It was while Titus Toler was doing paperwork before the start of the University of Wisconsin football team’s fall camp Tuesday that a welcome bit of information came his way.
The safety learned UW has started paying athletes for maintaining academic eligibility and reaching graduation, with nearly $1,000 coming each year and up to $25,000 for completing a degree.
The payments fall under new NCAA rules allowing money to go to athletes for even a minimum level of academic success, up to $5,980 per school year. There’s no mandate for athletic departments to pay the money or to link any of it to graduation, but UW announced last week it was doing both.
It was news to Toler but it was the right decision, he said — especially the part about waiting on the big payout.
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“Instead of giving it all at once, I think it’s great that they wait to we’re a little more mature,” said Toler, a redshirt junior. “That’s a big lump sum of money. So hopefully we just handle it the right way when we’re done with what we’re doing here.”
It’s also an incentive to finish a degree, safety John Torchio said.
“That’s part of why we come here,” he said. “Obviously, we come here to play sports, but we’re coming to get a degree. So if you want the money, you’ve got to graduate, which I personally think is a good idea.”
UW said it is committing more than $3.8 million per year toward paying athletes for academics. The U.S. Supreme Court ruled last year the NCAA could continue to limit awards for academic or graduation achievement but said they couldn’t be lower than the cap on bonuses tied to athletic performance.
The NCAA allows schools to spend $5,980 per player per year for athletic awards such as rings, trophies and, in some cases, cash.
At UW, $980 of the $5,980 for academics will be paid to athletes who maintain their eligibility at the end of two semesters each school year. The other $5,000 goes into an account that pays out, up to $25,000, after graduation from UW.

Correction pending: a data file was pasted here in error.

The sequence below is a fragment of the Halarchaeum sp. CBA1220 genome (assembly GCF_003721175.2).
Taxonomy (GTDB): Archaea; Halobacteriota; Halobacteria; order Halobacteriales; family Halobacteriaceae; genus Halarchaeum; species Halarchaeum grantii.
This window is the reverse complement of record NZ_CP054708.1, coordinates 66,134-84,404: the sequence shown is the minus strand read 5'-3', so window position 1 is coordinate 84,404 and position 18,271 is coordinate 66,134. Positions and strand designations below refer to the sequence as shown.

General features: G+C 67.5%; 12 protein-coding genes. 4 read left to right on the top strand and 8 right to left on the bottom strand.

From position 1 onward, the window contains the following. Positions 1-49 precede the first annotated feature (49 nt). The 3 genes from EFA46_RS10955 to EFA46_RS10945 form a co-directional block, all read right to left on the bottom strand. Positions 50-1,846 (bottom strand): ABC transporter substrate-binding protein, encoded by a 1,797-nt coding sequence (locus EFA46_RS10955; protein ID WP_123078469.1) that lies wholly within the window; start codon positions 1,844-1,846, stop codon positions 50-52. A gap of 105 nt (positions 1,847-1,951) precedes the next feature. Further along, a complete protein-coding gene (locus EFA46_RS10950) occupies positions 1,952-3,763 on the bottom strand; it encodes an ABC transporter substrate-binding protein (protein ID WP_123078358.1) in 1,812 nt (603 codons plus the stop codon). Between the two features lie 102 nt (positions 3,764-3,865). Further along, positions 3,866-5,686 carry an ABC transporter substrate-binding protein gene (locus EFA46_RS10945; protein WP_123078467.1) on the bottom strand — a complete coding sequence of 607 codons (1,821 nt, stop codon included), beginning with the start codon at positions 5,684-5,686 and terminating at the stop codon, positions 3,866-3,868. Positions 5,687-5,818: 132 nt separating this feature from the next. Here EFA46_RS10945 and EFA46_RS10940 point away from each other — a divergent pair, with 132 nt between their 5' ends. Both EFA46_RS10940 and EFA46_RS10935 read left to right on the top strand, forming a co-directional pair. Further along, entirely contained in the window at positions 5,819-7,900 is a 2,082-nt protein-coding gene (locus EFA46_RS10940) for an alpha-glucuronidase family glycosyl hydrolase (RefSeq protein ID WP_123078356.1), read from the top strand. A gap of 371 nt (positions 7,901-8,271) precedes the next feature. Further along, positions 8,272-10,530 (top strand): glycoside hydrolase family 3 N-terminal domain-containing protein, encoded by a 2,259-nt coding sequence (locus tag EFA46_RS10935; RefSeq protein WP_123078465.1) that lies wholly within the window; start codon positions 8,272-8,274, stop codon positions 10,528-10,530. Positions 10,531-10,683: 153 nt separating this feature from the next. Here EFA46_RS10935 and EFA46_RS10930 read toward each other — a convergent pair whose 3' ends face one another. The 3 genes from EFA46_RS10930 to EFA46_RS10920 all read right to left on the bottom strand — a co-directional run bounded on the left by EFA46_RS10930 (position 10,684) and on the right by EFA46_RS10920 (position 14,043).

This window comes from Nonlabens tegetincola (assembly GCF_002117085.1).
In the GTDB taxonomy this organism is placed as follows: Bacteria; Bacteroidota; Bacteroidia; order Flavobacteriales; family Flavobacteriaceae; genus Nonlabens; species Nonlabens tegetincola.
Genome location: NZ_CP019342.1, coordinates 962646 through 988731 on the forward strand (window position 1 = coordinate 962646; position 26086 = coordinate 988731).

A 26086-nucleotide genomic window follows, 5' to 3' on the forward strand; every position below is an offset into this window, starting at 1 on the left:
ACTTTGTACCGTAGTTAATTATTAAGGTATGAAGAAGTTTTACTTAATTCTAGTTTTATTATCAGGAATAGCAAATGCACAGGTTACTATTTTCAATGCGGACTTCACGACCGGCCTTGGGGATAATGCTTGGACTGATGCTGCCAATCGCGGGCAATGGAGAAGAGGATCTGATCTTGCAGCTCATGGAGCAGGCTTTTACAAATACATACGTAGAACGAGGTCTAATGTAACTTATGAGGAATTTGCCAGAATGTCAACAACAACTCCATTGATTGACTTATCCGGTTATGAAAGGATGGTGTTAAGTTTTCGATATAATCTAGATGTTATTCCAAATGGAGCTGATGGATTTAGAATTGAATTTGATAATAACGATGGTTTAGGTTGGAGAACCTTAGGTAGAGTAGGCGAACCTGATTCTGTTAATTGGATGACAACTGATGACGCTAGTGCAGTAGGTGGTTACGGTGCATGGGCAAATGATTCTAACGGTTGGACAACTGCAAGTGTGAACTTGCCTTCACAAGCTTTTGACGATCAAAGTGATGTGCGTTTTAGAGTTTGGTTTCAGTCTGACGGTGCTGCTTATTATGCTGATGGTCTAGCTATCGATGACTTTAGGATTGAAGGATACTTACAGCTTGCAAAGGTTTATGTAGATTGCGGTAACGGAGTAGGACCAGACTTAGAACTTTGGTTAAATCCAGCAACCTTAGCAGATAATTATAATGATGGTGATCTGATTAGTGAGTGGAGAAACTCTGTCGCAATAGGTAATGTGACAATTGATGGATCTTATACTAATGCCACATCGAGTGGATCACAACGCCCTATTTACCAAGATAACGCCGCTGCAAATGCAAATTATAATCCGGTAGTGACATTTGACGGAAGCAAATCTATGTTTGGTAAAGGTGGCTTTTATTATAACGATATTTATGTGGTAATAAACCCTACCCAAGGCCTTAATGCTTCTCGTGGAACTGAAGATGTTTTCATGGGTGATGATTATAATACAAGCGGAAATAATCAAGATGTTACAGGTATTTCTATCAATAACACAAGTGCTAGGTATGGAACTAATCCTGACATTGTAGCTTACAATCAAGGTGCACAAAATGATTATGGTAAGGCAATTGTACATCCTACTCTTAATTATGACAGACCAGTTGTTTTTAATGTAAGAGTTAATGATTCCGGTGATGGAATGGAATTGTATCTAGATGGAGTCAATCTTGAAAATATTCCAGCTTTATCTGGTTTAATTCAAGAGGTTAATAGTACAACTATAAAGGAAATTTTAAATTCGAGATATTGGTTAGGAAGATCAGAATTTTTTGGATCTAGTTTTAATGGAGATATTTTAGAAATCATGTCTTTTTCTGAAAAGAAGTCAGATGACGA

Receiver Skyler Bell said the graduation money could be a good start to life after college — maybe toward a car or a down payment on a house.
“It’s just a little bit to keep you above ground, to make sure that, coming from Wisconsin, they make sure that they’ve done enough for you to make sure that you’re set moving on to the next part of your life,” Bell said.
Other schools could give all $5,980 a year just for being academically eligible, an approach that could hold appeal for recruits. That didn’t mesh with UW’s mission in promoting the pursuit of a degree for its athletes, athletic director Chris McIntosh said.
“I would hope every kid isn’t picking a school based off how much money they’re getting,” Bell said. “But nowadays, college football’s different. It’s a different landscape. It’s a different game.”
It’s different at UW now, too — not the priority placed on graduation but that there’s a financial component attached.
“(It’s a) pretty good barometer saying if you graduate that’s worth something,” coach Paul Chryst said. “That’s a good starting point.”
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80 Days/Tweets til Opener. As a frosh backup, Jack Sanborn had 7 tackles at ILB. The following season, he took over as a starter and had ‘80’ stops. Will history repeat itself at the position? Jordan Turner had 6 tackles (24 snaps on defense) in ‘21. But looms as a starter in ‘22 pic.twitter.com/wCXJotEAtQ— Mike Lucas (@LucasAtLarge) June 15, 2022